Dartford High Street has a long and interesting story to tell. Some of the buildings located here were built hundreds of years ago.
Let’s start this short article about Dartford High Street by introducing the local church.
The Church may have been built in the Anglo-Saxon period. This is because features believed to be pre-Norman Conquest were revealed inside the bottom stage of the tower in 1996. The basic layout of the present church, however, dates back to the 12th and 13th centuries.
The Holy Trinity Church has a distinguished past. In 1415, Henry V held a thanksgiving service here after the Battle of Agincourt. After his death in 1422 Henry’s body lay overnight at Holy Trinity for a required mass.
Near the altar is the tomb of Sir John Spilman. He founded England’s first successful paper mill in Dartford in 1588. There is a dramatic wall painting of St George and the Dragon c.1470. At the Reformation, this work was covered with whitewash. However, it was revealed in the 1830s. Important brasses include that of Richard Martyn and his wife from the 15th century. There is also William D’eath, founder of Dartford Grammar School, dated 1590.
Called the Crown and Anchor until 1966, this pub was commonly known as the Wat Tyler long before. The Wat Tyler Cycling Club was founded here in 1905. The timber-framed building is medieval. It forms a part of a large house partially demolished in 1955.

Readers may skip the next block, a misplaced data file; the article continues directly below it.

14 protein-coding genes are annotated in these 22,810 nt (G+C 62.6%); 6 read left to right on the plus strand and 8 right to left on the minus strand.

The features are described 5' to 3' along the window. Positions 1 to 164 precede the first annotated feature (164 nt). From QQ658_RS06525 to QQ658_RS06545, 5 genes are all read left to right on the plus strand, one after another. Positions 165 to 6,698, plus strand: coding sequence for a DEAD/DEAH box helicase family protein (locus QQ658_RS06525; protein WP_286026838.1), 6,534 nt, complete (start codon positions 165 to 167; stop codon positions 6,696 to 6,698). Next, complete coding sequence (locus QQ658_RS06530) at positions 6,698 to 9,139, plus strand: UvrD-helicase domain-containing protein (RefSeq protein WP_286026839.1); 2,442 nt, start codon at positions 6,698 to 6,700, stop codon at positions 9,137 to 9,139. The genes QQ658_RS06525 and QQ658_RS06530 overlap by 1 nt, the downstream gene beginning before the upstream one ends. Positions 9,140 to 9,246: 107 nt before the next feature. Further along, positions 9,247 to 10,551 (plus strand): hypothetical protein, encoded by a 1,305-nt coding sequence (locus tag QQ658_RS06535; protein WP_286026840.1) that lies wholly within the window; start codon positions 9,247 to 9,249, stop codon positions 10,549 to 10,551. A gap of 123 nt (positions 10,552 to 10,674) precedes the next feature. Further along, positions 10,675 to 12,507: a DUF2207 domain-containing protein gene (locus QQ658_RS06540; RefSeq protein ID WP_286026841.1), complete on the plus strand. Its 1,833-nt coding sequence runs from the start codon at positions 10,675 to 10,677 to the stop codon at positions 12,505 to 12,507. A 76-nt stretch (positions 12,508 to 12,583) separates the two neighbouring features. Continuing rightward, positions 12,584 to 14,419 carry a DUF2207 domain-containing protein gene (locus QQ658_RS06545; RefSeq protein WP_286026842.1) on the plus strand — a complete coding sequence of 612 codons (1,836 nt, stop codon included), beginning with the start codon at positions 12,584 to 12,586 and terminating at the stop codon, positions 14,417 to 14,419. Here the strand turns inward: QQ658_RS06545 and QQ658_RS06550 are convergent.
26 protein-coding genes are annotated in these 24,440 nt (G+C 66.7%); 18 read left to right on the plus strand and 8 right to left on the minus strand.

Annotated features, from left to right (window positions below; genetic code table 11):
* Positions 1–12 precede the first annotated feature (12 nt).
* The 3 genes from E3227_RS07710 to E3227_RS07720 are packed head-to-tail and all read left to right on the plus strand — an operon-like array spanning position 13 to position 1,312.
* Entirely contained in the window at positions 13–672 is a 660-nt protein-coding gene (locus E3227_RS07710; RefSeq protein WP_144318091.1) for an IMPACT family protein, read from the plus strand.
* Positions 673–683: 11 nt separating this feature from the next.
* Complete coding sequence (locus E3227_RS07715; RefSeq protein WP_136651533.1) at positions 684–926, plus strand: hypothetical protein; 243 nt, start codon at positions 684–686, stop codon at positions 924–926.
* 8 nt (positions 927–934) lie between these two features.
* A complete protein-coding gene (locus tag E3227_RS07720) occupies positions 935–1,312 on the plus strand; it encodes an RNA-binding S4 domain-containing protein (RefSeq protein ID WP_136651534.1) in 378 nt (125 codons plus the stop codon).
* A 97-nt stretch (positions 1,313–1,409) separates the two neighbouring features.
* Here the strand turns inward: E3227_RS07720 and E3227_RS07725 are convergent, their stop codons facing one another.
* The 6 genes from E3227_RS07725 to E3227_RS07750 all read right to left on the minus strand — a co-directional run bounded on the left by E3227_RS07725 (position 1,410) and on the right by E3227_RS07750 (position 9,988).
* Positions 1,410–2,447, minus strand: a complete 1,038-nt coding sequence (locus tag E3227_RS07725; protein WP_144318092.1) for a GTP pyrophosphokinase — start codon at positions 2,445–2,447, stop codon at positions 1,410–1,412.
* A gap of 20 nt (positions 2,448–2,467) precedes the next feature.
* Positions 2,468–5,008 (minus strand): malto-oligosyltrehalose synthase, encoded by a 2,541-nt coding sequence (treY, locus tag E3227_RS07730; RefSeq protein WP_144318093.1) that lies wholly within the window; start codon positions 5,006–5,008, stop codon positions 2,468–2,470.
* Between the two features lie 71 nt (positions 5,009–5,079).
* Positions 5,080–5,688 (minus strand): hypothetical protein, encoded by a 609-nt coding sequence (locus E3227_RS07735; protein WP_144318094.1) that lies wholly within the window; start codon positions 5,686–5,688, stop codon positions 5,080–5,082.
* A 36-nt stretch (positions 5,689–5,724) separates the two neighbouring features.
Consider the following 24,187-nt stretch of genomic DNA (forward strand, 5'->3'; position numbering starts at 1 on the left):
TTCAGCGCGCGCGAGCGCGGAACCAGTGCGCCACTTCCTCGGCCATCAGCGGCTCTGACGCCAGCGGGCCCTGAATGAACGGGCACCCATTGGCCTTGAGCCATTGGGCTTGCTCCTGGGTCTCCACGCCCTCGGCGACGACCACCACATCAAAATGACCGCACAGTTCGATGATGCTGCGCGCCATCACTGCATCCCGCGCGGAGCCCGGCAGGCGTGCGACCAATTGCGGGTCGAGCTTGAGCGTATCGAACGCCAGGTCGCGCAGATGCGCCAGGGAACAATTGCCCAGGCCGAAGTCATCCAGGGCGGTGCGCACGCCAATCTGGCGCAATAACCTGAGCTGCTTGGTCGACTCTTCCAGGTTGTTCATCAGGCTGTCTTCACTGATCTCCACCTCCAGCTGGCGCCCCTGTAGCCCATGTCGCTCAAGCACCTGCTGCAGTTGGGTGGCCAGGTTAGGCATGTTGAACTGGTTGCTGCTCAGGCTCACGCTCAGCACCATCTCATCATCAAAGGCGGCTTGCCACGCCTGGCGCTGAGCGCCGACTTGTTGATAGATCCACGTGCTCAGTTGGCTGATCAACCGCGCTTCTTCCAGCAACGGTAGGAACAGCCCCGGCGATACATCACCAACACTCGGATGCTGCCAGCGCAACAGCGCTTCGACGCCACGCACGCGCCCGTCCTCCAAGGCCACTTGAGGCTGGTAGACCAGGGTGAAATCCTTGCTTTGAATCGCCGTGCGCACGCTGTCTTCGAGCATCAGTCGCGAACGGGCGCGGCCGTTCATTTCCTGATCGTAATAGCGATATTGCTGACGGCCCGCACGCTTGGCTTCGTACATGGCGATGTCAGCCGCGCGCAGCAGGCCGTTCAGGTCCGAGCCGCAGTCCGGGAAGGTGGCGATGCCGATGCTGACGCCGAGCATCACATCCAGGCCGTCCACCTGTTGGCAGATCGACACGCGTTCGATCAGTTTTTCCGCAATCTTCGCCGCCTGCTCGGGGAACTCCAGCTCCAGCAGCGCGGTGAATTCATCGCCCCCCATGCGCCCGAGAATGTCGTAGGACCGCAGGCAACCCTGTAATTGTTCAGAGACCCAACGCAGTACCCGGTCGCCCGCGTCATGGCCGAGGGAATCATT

A document dated 1416 was found hidden inside one of the roof joints, perhaps put there while the house was being built. This was a list of occupiers of land on Dartford Salt Marsh which is now on display in Dartford Borough Museum. If the building was constructed after 1416 it cannot be connected with Wat Tyler because he died in 1381.
This timber-framed 16th-century townhouse next to the church is believed to have been built from a 15th-century example. Part of it still faces on to the High Street opposite present-day shops and business premises. From 1823 to 1930 the building was occupied by the Stidolph family. They ran it as various combinations of upholsterers, furnishers, decorators, undertakers and also auctioneers.
This was one of the medieval town’s few streets. Bullace Lane (sometimes Bullis or Bullhouse) was an important thoroughfare until the 19th century. The name probably relates to the wild or semi-cultivated plum because the road led in the direction of orchards.
This post is based on the information collected by Dartford Removals from Dartford Library, Dartford Borough Museum and the interviews with Dartford Residents.